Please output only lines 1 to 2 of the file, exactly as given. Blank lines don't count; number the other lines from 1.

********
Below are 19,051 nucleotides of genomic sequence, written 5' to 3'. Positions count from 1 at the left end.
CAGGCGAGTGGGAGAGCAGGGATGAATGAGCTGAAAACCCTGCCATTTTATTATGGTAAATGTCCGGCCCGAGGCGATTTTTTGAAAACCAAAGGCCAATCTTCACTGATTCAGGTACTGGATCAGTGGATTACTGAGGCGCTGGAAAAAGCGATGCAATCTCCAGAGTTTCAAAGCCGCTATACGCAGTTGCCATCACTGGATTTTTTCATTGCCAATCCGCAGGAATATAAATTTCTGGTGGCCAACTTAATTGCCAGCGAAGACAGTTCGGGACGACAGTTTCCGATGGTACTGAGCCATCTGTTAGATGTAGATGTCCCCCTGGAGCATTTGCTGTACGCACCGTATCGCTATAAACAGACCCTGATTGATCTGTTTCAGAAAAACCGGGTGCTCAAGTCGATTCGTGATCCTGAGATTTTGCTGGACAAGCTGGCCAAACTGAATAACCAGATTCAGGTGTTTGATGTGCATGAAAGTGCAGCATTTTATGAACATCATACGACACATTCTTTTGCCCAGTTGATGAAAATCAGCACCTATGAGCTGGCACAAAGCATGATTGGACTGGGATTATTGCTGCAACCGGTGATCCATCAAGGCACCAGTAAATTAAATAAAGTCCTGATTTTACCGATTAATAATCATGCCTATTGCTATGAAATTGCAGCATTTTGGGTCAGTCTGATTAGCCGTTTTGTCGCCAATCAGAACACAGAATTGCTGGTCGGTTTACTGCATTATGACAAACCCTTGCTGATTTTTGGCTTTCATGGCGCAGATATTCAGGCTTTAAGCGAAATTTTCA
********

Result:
Below are 19,051 nucleotides of genomic sequence, written 5' to 3'. Positions count from 1 at the left end.
CAGGCGAGTGGGAGAGCAGGGATGAATGAGCTGAAAACCCTGCCATTTTATTATGGTAAATGTCCGGCCCGAGGCGATTTTTTGAAAACCAAAGGCCAATCTTCACTGATTCAGGTACTGGATCAGTGGATTACTGAGGCGCTGGAAAAAGCGATGCAATCTCCAGAGTTTCAAAGCCGCTATACGCAGTTGCCATCACTGGATTTTTTCATTGCCAATCCGCAGGAATATAAATTTCTGGTGGCCAACTTAATTGCCAGCGAAGACAGTTCGGGACGACAGTTTCCGATGGTACTGAGCCATCTGTTAGATGTAGATGTCCCCCTGGAGCATTTGCTGTACGCACCGTATCGCTATAAACAGACCCTGATTGATCTGTTTCAGAAAAACCGGGTGCTCAAGTCGATTCGTGATCCTGAGATTTTGCTGGACAAGCTGGCCAAACTGAATAACCAGATTCAGGTGTTTGATGTGCATGAAAGTGCAGCATTTTATGAACATCATACGACACATTCTTTTGCCCAGTTGATGAAAATCAGCACCTATGAGCTGGCACAAAGCATGATTGGACTGGGATTATTGCTGCAACCGGTGATCCATCAAGGCACCAGTAAATTAAATAAAGTCCTGATTTTACCGATTAATAATCATGCCTATTGCTATGAAATTGCAGCATTTTGGGTCAGTCTGATTAGCCGTTTTGTCGCCAATCAGAACACAGAATTGCTGGTCGGTTTACTGCATTATGACAAACCCTTGCTGATTTTTGGCTTTCATGGCGCAGATATTCAGGCTTTAAGCGAAATTTTCA